Doctors say symptoms of eye damage during an eclipse may not show up right away and that a quick look will not result in vision loss.
“Just even less than a couple of seconds isn’t going to cause any vision loss,” said Dr. Steven Couch, an ophthalmologist at Washington University. “It is a multitude of seconds, the prolonged exposure that you should be most worried about.”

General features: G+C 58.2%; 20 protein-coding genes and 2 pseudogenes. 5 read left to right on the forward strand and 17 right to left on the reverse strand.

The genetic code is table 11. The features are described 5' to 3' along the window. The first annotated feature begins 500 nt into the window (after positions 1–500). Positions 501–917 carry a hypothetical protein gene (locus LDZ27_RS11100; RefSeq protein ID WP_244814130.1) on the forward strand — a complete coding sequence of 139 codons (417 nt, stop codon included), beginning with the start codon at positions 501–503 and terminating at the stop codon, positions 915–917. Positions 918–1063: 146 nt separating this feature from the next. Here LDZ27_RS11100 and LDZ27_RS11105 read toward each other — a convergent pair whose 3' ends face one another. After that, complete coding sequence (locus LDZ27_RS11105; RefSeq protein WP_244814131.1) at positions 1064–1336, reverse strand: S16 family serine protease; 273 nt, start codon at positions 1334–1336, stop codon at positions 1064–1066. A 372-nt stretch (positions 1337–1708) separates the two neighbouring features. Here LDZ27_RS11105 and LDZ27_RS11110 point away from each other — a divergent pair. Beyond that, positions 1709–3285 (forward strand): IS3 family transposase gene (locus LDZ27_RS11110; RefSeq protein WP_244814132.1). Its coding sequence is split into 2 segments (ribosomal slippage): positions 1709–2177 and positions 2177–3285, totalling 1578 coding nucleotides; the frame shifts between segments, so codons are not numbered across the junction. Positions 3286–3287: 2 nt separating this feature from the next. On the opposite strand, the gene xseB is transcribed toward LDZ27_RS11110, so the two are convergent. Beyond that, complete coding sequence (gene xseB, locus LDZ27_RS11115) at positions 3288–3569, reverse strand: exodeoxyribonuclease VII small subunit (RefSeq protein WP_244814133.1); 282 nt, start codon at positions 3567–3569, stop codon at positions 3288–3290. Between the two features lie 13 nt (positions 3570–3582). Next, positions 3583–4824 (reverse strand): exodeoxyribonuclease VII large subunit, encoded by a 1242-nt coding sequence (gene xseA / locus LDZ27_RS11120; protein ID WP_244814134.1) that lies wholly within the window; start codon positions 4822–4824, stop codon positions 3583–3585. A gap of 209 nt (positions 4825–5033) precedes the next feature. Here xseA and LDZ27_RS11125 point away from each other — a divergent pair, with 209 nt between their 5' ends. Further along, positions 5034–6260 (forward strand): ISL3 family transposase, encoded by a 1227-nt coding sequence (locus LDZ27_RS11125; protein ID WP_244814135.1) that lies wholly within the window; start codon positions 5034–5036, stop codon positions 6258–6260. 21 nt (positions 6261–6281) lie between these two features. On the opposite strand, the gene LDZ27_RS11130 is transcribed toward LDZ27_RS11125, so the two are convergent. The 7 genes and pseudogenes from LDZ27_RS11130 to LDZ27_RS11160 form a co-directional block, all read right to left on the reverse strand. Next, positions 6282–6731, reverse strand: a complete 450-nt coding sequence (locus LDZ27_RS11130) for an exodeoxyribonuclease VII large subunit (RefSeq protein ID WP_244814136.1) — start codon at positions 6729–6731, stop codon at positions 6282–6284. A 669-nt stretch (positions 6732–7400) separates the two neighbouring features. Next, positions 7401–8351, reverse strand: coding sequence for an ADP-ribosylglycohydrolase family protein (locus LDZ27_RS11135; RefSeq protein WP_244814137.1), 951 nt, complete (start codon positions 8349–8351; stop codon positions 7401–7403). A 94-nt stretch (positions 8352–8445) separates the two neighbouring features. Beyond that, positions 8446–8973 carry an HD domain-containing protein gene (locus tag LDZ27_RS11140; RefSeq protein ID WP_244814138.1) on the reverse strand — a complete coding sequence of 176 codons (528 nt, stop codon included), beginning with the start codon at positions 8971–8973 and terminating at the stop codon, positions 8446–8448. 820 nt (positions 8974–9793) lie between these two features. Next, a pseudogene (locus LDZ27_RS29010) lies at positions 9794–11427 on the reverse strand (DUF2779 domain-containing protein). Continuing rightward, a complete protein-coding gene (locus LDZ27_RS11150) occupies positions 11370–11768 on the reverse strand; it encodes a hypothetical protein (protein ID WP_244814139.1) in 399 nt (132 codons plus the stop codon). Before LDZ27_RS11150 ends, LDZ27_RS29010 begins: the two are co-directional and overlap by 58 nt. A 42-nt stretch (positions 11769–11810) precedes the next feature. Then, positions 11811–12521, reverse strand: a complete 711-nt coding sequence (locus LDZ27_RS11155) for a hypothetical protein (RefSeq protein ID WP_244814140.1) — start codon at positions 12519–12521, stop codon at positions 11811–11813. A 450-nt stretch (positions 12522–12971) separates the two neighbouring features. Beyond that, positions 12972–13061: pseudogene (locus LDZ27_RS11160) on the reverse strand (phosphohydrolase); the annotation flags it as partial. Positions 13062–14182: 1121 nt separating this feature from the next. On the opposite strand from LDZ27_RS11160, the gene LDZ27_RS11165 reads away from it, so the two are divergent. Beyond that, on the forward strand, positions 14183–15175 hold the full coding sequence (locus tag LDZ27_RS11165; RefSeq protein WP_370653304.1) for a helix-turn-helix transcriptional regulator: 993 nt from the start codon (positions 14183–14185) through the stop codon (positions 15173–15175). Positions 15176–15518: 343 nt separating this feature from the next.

Couch said if your eyes feel a little off after looking at the eclipse, that’s normal.
“Probably the most common concern we’ve heard is people who were effectively bothered, mostly any form of permanent damage,” said Couch.
Signs that anyone who looked at an eclipse should be worried about are a blurry vision or increased sensitivity to light.
Couch says any changes in sight, for better or worse, will happen within the next several days after an eclipse.
If you notice a problem, call your eye care provider.
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